I also liked spending time with Coach Beard, who I identify with in several ways (that don't necessarily reflect well on me). At first I was hoping he'd get his hands on some mushroom tea, but I liked the long dark night of the soul as it was, even if the sportscasters appeared every now and then to completely destroy the concept of subtext.

I caught the Fight Club reference, and between that and the American History X/Moonrise Kingdom reference I thought there was going to be an Edward Norton runner. If I missed further Edward Norton references, please let me know! Quoting Fight Club uncritically was surprising from a show that actively deflates toxic masculinity at every turn (including this episode).

Is a chessboard coffee table really a quintessential sad single man prop? Don't you need a partner to play chess with? My partner and I would love a chessboard coffee table (as long as it had drawers for the pieces)!
posted by ejs at 5:37 PM on September 17 [5 favorites]


Also does England really still actually use those olde-tymey cartoon keys

My house (in the US) has one on every interior door (but not on the exterior door, fortunately).

This episode was a real delight. Just perfect pacing and atmosphere, beautiful in a way that this show usually isn’t. And sure, it’s a standalone, but getting to know Beard, such as we do, is so, so good.

I’m not sure that it matters if any of this happened. Beard went on a journey and figured out what he was looking for. The end.

Big ups for The Universal also.
posted by uncleozzy at 5:38 PM on September 17 [2 favorites]


Good interview with Brendan Hunt.
posted by rewil at 6:08 PM on September 17 [3 favorites]


So someone on Reddit found this bit of poetry from Hafiz:

The small man
Builds cages for everyone
He
Knows.
While the sage,
Who has to duck his head
When the moon is low,
Keeps dropping keys all night long
For the
Beautiful
Rowdy
Prisoners.
posted by synecdoche at 6:16 PM on September 17 [12 favorites]


This episode dovetailed really well with watching How to Talk to Girls at Parties last night.
posted by art.bikes at 6:52 PM on September 17


Very fun episode. I figured it was just chock-full of references. Backlit hooligans seemed Clockwork Orange. The conversation with the woman in the red dress I think was very Raymond Chandler. LOTS of Fight Club.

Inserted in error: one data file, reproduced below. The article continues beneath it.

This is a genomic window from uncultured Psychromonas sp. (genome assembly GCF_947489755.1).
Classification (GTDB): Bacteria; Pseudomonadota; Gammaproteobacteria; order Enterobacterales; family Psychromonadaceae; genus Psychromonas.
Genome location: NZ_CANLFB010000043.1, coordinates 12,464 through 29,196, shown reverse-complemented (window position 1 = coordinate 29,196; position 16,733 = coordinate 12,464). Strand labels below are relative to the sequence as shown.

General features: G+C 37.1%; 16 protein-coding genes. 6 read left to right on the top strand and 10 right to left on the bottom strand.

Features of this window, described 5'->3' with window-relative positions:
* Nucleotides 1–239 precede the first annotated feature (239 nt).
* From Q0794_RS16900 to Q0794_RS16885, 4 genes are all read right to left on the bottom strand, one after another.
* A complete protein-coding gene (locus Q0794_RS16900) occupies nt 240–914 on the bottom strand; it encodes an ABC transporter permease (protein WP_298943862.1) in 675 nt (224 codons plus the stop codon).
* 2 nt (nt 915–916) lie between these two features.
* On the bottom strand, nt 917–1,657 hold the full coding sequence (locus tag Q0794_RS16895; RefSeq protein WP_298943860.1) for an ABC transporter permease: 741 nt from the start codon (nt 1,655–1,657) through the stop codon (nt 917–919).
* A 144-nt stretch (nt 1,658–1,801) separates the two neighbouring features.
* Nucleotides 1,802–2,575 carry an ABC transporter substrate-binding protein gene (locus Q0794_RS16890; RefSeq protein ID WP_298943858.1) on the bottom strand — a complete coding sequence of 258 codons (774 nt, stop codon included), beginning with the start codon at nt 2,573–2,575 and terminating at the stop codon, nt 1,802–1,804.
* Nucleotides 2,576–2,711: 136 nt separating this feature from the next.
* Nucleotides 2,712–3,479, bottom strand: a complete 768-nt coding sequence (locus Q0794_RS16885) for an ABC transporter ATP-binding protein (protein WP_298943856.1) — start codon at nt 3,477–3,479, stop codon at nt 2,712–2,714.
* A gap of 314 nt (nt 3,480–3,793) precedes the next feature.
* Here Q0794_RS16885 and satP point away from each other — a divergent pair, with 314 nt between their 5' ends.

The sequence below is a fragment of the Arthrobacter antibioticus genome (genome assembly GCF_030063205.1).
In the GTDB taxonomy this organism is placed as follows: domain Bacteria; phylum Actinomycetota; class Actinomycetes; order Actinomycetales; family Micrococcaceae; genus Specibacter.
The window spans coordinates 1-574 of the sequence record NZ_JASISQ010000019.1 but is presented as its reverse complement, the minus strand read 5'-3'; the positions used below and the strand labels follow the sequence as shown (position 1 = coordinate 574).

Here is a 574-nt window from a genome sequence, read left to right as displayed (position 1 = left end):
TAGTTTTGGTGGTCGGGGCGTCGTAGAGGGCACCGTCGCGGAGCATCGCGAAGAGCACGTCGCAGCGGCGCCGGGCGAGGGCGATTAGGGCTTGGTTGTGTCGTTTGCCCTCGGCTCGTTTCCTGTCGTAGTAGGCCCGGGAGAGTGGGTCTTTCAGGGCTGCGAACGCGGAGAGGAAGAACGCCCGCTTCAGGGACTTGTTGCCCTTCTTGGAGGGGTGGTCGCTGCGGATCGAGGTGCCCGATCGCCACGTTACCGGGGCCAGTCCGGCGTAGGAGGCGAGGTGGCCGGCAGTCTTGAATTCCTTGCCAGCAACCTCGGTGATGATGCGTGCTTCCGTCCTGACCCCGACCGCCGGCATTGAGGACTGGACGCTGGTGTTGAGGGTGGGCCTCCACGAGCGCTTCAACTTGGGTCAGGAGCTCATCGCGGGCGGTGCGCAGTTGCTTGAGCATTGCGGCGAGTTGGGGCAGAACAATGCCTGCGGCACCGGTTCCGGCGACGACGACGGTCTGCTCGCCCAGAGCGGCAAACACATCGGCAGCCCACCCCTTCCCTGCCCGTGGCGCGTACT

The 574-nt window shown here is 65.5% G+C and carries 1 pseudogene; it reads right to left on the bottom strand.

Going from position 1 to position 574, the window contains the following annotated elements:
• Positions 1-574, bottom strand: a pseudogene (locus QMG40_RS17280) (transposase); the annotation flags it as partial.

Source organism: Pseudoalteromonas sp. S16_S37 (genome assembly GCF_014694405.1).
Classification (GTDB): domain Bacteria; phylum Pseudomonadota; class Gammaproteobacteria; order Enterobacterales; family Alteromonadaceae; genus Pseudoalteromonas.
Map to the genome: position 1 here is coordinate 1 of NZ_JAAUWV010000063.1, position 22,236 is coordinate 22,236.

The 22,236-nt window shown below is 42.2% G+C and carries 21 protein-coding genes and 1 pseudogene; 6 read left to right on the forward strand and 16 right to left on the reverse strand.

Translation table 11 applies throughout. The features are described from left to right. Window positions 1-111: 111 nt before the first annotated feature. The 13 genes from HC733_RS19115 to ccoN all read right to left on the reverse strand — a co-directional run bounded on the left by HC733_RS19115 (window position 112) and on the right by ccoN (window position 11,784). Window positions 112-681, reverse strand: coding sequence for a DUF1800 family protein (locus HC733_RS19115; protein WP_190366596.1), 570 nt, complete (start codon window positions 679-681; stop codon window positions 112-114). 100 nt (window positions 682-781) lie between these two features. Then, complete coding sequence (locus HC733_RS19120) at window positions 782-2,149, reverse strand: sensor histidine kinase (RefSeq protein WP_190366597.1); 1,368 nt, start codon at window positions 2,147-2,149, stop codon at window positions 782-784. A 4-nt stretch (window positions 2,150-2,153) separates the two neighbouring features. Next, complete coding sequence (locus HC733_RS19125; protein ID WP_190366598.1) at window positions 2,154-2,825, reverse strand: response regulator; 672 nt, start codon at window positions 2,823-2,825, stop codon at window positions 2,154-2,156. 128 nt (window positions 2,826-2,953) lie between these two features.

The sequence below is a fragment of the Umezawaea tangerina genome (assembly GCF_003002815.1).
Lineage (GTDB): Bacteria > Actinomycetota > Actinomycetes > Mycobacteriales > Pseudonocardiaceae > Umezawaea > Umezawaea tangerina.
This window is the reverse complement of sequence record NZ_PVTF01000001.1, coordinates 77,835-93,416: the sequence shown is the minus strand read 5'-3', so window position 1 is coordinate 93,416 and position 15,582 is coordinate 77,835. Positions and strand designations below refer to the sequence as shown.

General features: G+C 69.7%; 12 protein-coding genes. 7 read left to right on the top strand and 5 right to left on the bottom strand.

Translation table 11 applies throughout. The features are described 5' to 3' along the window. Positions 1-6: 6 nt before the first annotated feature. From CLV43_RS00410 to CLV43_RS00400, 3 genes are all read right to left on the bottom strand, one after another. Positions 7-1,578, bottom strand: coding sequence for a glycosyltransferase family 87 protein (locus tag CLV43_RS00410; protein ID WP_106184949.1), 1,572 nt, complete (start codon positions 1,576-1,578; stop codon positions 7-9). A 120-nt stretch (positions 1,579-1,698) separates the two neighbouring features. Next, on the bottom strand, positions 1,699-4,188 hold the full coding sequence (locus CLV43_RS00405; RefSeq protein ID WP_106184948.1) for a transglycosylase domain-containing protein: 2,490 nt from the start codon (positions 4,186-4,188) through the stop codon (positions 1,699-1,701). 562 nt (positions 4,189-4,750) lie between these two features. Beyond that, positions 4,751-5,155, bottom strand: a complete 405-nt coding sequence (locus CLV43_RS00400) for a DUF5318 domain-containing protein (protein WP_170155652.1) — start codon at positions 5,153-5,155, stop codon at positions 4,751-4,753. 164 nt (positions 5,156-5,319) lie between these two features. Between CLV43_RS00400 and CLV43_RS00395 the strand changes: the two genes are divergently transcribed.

posted by supercres at 7:15 PM on September 17


Really loved this even as it's the least Ted Lasso thing to come out of Ted Lasso -- but the music choices, the hula-hoop raving, the pub rats on the pitch....

Ted playing the game for them sped up with Yakety Sax underneath was very, very on point, and a good way to return us to the world of the show.
posted by tzikeh at 7:38 PM on September 17 [9 favorites]


Dire episode.
posted by Ahmad Khani at 7:58 PM on September 17 [2 favorites]


Absolute shite. Hard to imagine worse television. Padding to 12 episodes—unwatachable Christmas episode the other.
posted by Ahmad Khani at 8:03 PM on September 17 [2 favorites]


I can understand why it would be polarizing, but honestly, for me it was close to a perfect episode of television.
posted by Jeanne at 8:06 PM on September 17 [16 favorites]


This was by far the best episode of the season.
posted by explosion at 8:39 PM on September 17 [1 favorite]


The actor who plays Jamie's father looks/acts/sounds SO MUCH like Jamie. Great casting, great performance.
posted by ThePinkSuperhero at 9:04 PM on September 17 [6 favorites]


The violence made this a hard episode for me -- that's very much not what I come to Ted Lasso for, and I can find people beating each other up in so many other shows if that's what I'd like to see.

My spouse and I thought several cuts and some of the music uses reminded us of Edgar Wright's films, and then the explicit in-dialogue reference to Cornetto sealed it for us.

I still find Beard sort of an enigma as a character -- my spouse compared him to Onion in Steven Universe, or Gonzo from the Muppets. What does he want? What makes him happy? Why did he become a coach? What does he like about Jane? This episode didn't answer any of that for me. But I did look at the scenes in the nightclub at the end and think "a lot of fanvidders will enjoy clipping and using this" so I'm glad for the people that will please.